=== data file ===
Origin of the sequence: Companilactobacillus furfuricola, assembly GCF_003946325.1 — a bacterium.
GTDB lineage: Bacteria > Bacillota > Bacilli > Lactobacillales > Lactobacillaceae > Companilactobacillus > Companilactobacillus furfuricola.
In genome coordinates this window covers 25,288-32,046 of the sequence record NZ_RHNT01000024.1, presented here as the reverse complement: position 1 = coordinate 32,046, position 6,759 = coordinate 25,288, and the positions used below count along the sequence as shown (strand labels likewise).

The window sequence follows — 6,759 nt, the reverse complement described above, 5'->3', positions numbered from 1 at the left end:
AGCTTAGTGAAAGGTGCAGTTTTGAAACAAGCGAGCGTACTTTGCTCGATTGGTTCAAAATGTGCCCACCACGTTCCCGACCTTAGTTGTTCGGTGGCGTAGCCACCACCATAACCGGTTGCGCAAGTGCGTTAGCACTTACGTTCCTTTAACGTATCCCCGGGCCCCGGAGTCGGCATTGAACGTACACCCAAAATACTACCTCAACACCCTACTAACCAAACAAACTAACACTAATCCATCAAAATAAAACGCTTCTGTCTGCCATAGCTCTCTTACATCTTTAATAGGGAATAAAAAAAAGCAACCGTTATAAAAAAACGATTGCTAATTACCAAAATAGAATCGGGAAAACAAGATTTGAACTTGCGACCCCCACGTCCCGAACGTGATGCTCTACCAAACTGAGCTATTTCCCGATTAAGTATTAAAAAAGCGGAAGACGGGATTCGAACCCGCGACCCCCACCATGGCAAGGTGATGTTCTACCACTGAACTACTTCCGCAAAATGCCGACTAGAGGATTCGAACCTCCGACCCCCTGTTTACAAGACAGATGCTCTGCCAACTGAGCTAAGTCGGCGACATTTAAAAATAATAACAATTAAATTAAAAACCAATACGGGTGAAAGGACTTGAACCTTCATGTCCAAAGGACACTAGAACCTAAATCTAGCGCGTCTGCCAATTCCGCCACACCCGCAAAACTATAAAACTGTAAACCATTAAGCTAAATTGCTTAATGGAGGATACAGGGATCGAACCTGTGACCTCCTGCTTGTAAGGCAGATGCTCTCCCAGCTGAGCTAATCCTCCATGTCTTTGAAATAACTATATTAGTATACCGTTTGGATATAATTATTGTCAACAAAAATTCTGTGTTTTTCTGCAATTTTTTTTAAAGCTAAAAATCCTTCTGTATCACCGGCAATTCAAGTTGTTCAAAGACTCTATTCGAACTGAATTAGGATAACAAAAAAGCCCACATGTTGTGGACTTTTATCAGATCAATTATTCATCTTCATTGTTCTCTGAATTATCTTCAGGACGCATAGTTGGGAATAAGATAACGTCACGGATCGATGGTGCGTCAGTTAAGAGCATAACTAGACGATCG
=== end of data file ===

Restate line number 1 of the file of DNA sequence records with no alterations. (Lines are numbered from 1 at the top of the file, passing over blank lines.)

Origin of the sequence: Companilactobacillus furfuricola, assembly GCF_003946325.1 — a bacterium.